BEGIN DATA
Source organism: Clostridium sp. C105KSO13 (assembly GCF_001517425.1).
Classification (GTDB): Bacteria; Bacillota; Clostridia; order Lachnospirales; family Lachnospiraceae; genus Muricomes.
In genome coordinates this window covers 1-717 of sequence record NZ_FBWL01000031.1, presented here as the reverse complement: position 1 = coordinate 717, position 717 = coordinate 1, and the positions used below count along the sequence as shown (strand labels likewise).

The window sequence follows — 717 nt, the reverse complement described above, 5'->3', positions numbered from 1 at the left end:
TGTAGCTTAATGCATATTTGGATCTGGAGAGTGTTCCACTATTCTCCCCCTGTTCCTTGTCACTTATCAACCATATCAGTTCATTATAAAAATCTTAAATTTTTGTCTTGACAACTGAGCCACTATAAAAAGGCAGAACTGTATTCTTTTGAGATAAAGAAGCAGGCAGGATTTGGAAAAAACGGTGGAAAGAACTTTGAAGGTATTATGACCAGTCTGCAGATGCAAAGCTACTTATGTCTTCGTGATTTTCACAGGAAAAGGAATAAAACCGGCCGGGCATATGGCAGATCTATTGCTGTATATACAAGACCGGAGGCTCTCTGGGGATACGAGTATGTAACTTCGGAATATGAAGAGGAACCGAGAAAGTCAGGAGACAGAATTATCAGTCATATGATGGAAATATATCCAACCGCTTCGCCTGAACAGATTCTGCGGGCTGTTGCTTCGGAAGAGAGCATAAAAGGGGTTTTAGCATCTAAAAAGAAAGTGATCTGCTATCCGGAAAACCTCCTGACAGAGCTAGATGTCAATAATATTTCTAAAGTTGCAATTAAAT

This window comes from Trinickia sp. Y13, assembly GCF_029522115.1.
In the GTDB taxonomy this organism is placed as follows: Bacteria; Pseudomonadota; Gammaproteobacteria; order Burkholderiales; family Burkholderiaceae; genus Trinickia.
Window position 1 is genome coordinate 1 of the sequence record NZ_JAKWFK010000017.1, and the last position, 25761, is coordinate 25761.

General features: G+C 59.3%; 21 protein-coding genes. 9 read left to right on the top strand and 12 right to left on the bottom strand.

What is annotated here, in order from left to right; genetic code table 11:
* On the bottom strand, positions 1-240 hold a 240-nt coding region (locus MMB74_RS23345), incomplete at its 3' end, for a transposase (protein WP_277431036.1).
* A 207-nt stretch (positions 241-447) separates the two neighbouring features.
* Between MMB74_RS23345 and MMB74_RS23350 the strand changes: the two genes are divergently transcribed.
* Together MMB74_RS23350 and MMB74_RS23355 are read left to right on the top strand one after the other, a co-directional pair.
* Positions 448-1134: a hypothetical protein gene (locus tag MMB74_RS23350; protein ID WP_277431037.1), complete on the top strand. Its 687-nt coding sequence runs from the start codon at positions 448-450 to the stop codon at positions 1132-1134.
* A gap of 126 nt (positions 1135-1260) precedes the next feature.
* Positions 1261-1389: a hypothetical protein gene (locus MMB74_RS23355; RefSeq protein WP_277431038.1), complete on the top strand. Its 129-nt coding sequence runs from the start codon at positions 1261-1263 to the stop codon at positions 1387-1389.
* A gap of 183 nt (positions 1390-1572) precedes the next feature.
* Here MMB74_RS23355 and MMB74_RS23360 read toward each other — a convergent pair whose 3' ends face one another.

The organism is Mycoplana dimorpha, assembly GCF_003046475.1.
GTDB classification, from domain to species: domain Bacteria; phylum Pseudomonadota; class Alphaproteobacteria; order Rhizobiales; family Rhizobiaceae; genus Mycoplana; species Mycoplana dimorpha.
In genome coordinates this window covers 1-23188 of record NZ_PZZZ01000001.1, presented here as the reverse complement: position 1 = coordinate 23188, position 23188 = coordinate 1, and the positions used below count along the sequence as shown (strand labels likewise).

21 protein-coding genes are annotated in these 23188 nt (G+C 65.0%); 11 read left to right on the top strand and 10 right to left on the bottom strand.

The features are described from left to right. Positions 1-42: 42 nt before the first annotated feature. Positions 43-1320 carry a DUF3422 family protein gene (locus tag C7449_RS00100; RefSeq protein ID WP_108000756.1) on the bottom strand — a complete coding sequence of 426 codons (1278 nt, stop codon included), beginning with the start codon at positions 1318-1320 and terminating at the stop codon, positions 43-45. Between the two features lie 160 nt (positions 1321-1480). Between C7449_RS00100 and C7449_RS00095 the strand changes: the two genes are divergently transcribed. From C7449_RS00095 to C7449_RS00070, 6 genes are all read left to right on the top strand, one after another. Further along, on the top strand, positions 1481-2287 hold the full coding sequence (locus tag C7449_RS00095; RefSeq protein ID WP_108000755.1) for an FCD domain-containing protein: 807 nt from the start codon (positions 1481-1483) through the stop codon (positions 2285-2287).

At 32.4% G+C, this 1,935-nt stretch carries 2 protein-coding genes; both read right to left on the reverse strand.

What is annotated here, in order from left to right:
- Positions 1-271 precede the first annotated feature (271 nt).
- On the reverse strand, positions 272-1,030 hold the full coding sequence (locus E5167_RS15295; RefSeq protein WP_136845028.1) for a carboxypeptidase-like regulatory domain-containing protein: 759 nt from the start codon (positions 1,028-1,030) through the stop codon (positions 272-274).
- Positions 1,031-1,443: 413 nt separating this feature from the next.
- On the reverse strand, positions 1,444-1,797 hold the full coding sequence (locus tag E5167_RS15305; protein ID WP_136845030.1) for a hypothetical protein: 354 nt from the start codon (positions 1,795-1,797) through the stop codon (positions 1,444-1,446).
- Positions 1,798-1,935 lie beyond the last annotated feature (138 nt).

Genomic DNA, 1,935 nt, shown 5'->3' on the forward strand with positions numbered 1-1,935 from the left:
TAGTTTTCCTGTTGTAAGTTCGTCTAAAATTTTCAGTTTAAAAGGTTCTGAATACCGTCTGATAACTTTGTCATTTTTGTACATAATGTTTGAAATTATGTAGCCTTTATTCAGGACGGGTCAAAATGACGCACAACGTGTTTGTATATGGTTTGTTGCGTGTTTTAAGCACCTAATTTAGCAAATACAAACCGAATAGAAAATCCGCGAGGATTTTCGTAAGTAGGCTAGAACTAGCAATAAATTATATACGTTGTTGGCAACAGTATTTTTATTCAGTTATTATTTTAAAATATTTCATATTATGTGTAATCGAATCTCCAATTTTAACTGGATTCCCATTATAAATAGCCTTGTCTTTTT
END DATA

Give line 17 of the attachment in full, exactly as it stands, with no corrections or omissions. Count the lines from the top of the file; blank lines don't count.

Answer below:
* Positions 1261-1389: a hypothetical protein gene (locus MMB74_RS23355; RefSeq protein WP_277431038.1), complete on the top strand. Its 129-nt coding sequence runs from the start codon at positions 1261-1263 to the stop codon at positions 1387-1389.